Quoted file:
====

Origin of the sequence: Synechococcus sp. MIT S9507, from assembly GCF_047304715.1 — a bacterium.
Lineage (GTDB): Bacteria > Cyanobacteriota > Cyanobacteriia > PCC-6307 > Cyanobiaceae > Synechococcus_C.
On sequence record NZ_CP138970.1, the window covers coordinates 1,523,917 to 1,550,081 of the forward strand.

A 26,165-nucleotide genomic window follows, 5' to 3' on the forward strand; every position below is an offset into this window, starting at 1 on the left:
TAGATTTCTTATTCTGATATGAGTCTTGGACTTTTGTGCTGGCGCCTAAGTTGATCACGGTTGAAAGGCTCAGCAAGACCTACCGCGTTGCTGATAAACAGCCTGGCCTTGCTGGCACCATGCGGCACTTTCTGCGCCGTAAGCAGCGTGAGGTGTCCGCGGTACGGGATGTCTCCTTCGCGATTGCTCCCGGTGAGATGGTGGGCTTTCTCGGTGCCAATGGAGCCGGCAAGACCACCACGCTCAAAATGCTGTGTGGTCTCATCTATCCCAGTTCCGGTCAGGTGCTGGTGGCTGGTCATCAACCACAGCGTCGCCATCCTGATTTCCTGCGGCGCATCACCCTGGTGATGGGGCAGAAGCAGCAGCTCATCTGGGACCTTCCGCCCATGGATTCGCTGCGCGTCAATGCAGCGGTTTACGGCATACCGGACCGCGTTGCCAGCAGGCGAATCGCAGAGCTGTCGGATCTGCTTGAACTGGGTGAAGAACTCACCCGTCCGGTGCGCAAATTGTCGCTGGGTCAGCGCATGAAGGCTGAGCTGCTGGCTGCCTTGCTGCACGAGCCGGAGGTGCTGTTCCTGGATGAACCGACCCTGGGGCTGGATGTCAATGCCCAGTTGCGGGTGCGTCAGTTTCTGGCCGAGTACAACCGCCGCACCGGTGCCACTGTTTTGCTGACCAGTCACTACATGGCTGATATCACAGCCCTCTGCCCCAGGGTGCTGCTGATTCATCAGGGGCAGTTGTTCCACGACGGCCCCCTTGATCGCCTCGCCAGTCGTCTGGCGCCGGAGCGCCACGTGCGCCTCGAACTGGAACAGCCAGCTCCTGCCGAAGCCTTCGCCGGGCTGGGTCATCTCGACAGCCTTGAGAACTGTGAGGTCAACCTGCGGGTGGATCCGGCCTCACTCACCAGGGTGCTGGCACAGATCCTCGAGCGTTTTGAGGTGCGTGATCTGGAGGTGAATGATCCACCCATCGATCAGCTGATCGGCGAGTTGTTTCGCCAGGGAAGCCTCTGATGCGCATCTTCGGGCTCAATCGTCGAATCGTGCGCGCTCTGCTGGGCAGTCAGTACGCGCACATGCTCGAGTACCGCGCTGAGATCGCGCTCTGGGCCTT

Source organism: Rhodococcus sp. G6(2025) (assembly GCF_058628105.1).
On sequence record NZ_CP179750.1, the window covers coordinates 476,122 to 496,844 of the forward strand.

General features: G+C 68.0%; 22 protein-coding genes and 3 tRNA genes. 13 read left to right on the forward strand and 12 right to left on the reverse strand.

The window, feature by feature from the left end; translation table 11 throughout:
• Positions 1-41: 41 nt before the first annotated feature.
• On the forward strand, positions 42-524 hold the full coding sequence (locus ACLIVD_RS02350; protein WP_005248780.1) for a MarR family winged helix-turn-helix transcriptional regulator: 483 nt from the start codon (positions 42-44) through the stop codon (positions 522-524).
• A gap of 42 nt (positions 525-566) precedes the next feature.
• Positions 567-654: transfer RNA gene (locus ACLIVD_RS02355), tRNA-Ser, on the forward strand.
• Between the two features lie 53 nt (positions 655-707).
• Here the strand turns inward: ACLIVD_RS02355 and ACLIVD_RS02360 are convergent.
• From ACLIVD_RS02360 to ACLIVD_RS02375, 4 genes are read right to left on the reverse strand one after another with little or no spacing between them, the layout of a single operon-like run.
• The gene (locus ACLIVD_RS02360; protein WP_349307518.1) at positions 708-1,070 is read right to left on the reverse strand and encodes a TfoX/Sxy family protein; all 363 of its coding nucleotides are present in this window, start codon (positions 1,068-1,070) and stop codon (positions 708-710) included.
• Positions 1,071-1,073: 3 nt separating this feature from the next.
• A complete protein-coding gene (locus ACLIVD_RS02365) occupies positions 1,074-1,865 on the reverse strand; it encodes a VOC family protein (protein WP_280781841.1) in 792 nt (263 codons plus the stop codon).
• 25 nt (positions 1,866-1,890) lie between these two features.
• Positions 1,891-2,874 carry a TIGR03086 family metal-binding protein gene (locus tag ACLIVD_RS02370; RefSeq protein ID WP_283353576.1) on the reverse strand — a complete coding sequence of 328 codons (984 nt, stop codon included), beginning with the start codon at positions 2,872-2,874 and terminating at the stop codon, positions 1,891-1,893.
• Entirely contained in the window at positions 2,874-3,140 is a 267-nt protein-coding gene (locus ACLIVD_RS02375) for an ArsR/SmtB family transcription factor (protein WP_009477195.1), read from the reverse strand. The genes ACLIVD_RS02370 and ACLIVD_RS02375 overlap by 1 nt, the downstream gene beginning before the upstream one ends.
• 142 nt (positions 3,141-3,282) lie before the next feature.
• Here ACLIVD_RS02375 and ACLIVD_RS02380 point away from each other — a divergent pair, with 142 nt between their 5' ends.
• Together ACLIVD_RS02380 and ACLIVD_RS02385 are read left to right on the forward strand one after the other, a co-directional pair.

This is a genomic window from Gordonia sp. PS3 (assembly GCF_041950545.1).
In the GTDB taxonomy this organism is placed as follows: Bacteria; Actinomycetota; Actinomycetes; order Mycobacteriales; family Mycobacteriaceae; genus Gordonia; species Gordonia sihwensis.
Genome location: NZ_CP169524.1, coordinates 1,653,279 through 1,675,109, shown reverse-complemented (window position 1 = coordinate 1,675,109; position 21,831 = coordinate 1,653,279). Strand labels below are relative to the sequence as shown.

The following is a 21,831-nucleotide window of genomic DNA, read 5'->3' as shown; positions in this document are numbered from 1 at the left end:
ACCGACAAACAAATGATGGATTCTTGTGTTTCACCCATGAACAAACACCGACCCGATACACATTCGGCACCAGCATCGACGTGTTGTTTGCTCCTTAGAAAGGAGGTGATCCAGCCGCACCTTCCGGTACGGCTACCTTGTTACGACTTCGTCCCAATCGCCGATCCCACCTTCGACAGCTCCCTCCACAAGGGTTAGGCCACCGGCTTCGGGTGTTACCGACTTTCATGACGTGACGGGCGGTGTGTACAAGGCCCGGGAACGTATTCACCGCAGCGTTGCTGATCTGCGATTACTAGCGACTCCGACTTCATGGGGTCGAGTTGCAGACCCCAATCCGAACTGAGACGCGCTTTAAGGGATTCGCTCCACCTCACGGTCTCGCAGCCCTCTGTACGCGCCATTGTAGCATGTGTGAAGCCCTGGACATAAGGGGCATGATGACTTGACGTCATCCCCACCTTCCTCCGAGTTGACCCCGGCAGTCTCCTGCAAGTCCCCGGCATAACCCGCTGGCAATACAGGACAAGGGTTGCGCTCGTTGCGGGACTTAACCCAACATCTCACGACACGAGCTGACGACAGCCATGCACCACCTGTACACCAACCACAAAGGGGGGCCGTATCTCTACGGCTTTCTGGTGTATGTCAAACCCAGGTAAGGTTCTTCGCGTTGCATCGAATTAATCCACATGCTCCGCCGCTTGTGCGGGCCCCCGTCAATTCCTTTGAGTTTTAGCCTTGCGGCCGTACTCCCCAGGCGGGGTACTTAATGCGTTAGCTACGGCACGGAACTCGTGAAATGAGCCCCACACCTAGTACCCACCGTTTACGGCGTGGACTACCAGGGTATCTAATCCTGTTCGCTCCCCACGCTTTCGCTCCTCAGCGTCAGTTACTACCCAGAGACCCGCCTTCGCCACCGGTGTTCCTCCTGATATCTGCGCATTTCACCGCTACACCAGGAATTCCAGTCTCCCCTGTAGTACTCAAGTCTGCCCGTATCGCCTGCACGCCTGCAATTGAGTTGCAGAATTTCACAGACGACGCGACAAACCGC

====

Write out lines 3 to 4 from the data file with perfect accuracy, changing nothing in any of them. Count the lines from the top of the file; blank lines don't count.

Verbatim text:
On sequence record NZ_CP138970.1, the window covers coordinates 1,523,917 to 1,550,081 of the forward strand.

A 26,165-nucleotide genomic window follows, 5' to 3' on the forward strand; every position below is an offset into this window, starting at 1 on the left: